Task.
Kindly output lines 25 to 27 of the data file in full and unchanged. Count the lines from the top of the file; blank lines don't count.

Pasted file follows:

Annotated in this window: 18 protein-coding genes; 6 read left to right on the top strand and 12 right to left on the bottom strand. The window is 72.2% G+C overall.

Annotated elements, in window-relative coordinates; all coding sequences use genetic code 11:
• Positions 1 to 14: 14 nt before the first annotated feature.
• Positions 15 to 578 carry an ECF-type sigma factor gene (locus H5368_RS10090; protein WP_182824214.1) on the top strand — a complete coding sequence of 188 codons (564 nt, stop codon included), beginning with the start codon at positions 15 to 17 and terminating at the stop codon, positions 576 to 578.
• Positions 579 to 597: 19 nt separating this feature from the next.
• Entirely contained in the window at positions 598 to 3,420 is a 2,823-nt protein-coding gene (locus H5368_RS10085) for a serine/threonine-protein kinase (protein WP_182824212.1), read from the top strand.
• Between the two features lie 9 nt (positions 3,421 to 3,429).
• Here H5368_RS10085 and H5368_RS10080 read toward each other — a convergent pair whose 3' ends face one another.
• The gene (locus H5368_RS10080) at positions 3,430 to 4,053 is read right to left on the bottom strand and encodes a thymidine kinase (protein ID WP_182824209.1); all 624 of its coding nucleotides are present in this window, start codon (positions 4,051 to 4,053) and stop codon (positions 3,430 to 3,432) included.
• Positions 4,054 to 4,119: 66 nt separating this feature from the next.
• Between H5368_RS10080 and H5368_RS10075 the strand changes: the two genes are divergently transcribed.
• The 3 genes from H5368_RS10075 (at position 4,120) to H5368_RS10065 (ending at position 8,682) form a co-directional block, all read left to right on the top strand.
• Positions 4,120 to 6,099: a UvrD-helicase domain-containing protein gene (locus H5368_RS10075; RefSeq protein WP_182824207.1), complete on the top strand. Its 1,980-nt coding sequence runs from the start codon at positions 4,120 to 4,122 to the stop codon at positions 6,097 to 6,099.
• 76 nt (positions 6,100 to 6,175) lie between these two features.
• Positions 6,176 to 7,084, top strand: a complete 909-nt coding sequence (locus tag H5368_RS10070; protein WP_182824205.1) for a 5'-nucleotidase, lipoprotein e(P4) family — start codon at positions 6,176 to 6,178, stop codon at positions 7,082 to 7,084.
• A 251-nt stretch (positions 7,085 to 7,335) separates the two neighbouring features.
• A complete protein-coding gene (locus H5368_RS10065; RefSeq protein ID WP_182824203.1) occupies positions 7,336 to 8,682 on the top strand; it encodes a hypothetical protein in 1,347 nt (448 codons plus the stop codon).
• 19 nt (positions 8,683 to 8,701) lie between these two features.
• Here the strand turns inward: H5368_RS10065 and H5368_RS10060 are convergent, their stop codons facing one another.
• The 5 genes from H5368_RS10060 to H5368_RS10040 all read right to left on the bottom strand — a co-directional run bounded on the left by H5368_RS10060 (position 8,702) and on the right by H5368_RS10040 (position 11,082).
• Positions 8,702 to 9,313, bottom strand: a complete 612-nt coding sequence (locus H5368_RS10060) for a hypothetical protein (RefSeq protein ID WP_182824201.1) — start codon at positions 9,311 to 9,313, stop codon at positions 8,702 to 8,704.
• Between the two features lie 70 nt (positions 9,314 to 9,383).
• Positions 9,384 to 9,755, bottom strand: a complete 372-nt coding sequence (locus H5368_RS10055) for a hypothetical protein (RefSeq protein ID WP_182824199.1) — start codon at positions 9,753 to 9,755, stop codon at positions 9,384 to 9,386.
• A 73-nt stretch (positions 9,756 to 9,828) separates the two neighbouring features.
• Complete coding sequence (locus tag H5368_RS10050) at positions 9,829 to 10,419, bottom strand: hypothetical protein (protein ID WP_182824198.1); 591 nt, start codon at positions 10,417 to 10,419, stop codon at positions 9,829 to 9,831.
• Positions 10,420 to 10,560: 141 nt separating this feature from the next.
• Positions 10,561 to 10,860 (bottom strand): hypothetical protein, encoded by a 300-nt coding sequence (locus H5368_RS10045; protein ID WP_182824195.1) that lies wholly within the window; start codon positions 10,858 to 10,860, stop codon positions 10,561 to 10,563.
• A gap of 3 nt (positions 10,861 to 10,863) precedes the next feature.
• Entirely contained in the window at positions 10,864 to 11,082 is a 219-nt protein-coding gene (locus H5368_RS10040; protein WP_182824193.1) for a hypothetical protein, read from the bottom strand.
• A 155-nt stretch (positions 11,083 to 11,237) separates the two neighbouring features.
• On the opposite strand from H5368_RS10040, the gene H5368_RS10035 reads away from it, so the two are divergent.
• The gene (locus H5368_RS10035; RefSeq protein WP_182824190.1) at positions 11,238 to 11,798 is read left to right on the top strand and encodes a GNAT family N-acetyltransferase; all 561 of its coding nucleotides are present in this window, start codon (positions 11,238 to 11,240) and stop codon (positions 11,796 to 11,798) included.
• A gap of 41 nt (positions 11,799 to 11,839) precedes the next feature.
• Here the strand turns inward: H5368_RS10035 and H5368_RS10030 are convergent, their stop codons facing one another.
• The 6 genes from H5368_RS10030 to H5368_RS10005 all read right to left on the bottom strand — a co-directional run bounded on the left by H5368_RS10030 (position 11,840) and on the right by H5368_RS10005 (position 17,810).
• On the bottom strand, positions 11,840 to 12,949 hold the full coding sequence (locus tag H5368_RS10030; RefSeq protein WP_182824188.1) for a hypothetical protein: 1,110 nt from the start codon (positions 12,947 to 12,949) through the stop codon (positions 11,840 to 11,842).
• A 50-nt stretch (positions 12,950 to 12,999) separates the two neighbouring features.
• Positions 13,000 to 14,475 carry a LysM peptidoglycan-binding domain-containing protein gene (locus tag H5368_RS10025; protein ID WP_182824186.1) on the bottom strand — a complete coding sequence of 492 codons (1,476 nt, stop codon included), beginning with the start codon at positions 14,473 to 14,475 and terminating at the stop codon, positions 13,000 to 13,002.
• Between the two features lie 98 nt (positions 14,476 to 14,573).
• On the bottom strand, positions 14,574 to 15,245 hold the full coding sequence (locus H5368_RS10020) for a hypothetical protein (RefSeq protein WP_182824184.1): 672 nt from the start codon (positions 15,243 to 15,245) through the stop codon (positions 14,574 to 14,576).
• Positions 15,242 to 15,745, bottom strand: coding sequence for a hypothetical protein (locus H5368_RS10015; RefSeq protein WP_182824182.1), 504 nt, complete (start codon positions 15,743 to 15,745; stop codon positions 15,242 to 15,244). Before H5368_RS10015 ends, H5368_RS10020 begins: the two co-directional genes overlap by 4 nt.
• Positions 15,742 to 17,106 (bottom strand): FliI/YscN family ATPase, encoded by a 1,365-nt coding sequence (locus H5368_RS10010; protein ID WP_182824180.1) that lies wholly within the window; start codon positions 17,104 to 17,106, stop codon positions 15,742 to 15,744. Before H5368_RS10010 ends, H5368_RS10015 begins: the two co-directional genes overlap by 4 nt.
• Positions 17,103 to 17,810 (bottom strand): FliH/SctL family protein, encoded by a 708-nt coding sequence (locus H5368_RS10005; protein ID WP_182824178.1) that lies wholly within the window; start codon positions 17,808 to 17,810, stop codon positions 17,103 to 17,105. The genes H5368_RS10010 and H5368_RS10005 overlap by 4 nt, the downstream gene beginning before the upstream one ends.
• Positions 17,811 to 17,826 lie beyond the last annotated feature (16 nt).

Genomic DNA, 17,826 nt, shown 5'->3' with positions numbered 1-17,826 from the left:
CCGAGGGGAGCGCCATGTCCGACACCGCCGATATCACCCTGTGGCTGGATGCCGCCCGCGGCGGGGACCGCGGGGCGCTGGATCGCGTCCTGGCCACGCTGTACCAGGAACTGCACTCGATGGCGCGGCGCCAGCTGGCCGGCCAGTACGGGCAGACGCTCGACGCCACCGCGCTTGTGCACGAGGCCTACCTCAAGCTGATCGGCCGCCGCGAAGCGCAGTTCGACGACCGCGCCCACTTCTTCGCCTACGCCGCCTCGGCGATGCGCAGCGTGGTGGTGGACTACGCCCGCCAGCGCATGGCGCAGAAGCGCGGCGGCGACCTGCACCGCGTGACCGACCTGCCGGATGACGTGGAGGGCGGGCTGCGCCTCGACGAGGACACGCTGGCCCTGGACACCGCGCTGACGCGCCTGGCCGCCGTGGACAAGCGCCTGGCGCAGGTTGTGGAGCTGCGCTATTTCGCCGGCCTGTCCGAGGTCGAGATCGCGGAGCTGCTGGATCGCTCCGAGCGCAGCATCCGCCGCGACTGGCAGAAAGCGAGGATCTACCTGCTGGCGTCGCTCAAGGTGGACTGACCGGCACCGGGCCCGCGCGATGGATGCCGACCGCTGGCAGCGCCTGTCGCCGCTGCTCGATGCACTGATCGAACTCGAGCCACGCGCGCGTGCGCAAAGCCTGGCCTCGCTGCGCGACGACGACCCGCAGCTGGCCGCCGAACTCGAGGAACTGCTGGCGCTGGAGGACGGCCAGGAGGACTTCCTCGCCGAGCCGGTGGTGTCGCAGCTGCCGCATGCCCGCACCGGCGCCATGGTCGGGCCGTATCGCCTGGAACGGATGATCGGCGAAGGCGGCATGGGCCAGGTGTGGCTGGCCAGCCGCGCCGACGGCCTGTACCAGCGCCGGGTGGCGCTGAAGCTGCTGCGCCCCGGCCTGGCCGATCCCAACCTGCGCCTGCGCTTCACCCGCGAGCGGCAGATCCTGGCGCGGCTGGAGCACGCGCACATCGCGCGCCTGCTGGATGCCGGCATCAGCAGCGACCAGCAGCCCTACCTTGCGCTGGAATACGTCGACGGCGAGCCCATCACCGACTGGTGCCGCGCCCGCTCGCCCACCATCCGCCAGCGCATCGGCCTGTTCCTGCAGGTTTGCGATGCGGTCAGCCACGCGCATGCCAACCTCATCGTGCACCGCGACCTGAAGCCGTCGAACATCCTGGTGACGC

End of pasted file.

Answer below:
• Complete coding sequence (locus tag H5368_RS10050) at positions 9,829 to 10,419, bottom strand: hypothetical protein (protein ID WP_182824198.1); 591 nt, start codon at positions 10,417 to 10,419, stop codon at positions 9,829 to 9,831.
• Positions 10,420 to 10,560: 141 nt separating this feature from the next.
• Positions 10,561 to 10,860 (bottom strand): hypothetical protein, encoded by a 300-nt coding sequence (locus H5368_RS10045; protein ID WP_182824195.1) that lies wholly within the window; start codon positions 10,858 to 10,860, stop codon positions 10,561 to 10,563.